The intermittency of renewable energy resources such as solar and wind poses a unique challenge for grid operators charged with procuring ancillary services to maintain the reliable operation of the electrical grid. Historically, utilities and balancing authorities have relied on dispatchable generation to secure such services. One of the most promising, but least proven, providers is electric energy storage technology (EES). EES devices such as advanced batteries store and release electric energy on demand and are prized for their fidelity and rapid response functionality. While the high cost of EES has prevented deployment at a meaningful scale, the large-scale adoption of electric vehicles (EVs) presents a unique opportunity. Recent advancements in vehicle-to-grid and battery technologies, along with regulatory and market mechanisms, suggest that demand response-enabled networks of EVs may soon provide ancillary services at a competitive price. The purpose of this project is to analyze the ability of aggregated EVs to deliver ancillary services, while estimating the value of such an opportunity using logical assumptions.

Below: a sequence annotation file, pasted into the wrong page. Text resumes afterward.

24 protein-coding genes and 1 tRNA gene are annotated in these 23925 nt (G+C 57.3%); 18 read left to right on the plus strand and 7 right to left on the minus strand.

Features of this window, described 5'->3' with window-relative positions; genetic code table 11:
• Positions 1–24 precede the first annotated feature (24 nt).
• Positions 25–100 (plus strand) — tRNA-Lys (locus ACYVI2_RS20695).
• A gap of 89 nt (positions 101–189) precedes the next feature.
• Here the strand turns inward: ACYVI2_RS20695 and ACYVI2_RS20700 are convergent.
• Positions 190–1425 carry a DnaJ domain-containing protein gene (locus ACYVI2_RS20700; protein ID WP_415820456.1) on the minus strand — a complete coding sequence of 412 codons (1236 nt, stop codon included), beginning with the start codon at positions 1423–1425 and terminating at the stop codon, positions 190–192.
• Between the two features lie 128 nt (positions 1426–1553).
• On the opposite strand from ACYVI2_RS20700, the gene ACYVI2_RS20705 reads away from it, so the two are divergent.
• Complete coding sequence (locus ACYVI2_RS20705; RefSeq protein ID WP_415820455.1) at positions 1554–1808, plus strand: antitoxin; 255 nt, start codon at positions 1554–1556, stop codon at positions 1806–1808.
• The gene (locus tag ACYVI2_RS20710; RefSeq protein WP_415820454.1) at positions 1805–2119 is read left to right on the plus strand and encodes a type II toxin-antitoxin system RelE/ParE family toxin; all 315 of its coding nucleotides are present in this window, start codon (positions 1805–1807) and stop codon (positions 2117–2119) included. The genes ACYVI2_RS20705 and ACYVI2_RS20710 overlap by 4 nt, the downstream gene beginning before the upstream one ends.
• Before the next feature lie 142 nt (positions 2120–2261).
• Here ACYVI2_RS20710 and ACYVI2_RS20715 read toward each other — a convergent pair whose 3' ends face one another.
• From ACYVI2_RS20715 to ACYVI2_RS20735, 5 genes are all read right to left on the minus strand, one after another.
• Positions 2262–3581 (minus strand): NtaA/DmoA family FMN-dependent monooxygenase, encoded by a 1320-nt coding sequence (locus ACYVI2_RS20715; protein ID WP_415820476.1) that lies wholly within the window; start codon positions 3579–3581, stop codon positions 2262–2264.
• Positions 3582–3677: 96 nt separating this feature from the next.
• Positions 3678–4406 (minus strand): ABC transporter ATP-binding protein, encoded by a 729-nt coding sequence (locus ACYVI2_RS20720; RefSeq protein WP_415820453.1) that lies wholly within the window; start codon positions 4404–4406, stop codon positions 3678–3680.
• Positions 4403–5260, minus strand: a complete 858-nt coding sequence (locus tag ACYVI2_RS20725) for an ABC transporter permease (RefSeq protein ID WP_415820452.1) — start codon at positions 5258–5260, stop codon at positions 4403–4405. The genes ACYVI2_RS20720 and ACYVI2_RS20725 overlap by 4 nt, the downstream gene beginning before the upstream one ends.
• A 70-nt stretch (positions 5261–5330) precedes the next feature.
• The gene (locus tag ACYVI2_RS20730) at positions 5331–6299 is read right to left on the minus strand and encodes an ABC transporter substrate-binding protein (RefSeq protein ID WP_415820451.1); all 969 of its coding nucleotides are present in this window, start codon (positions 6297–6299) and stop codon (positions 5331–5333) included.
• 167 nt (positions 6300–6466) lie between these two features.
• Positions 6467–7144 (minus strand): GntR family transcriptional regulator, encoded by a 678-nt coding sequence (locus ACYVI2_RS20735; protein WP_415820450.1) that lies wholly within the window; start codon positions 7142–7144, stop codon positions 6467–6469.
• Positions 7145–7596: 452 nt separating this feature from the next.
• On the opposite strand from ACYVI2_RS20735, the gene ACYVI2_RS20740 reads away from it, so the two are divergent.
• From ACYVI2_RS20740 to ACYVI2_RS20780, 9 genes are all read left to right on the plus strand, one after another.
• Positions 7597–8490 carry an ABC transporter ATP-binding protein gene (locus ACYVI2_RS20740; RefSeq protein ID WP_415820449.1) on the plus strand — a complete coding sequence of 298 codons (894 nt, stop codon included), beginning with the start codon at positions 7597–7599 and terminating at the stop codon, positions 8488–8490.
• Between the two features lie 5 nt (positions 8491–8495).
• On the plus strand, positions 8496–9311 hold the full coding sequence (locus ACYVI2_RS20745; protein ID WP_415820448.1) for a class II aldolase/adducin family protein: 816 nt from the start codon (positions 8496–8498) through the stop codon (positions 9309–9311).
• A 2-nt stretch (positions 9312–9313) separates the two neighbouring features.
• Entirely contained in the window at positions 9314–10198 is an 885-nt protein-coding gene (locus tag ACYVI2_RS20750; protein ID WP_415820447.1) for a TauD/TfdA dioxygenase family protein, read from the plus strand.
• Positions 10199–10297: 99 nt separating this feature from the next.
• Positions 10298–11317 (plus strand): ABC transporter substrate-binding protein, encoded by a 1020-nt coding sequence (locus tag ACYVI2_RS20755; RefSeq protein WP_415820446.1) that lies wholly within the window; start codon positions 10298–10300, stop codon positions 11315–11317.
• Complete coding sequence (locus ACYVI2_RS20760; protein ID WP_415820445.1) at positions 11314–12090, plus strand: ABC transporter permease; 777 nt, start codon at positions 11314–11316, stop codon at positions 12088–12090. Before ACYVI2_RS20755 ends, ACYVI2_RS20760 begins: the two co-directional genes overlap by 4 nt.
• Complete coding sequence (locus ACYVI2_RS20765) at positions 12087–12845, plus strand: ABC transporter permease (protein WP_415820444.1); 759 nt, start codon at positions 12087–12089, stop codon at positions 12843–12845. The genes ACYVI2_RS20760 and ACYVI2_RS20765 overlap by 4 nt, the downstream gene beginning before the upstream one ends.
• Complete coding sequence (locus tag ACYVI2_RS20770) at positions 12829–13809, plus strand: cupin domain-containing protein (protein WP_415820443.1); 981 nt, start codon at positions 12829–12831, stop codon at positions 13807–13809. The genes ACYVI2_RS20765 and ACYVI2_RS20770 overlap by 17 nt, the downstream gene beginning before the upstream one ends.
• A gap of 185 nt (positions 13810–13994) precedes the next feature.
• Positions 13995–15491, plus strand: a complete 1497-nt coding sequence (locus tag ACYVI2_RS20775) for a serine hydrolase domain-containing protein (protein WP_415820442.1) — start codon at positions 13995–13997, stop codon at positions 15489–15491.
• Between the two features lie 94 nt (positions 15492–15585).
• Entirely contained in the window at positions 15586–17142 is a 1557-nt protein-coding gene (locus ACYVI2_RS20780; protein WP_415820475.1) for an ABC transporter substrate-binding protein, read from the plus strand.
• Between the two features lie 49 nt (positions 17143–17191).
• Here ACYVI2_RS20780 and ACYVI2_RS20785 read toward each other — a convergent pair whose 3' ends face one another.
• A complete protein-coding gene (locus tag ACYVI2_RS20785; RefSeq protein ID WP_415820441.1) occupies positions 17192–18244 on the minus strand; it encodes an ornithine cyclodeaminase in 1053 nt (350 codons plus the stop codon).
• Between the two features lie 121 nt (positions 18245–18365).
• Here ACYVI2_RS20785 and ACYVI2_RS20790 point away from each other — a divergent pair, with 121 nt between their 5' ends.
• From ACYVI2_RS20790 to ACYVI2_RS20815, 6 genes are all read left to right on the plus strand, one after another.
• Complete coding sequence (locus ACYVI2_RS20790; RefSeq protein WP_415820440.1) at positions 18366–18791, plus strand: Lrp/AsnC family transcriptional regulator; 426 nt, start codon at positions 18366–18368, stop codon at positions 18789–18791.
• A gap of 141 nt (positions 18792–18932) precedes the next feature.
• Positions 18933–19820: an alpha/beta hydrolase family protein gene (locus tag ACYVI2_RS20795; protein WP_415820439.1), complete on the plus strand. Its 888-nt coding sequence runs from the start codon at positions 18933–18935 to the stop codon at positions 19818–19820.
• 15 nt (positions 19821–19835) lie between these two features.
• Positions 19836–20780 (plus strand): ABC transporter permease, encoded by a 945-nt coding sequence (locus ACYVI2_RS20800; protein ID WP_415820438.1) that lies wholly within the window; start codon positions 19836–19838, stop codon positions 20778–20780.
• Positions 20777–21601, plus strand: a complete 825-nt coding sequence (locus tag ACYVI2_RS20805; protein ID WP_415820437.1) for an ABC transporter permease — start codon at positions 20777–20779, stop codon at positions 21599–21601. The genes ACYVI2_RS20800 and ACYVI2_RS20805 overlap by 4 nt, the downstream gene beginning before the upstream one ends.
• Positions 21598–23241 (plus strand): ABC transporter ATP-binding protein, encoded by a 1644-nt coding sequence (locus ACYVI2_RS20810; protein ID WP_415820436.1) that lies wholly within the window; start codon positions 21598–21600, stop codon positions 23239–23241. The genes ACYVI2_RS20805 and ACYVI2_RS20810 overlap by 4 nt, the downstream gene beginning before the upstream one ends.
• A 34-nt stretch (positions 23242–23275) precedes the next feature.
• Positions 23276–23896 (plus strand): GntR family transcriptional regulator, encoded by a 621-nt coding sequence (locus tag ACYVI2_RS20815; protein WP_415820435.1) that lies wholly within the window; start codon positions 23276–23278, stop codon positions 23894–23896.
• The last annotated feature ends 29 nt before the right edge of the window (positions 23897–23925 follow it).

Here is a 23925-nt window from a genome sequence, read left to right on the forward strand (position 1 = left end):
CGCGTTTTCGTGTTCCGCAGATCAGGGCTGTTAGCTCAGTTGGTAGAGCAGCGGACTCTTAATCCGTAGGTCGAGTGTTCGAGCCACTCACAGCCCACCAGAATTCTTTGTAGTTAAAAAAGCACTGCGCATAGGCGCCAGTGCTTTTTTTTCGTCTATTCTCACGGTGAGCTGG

- Hanns Anders, MS Sustainable Systems
- Kripal Kavi, MS Envrionmental Policy and Planning
- Mark Leo, MS Sustainable Systems
- Brian Moss, MS Behavior, Education and Communication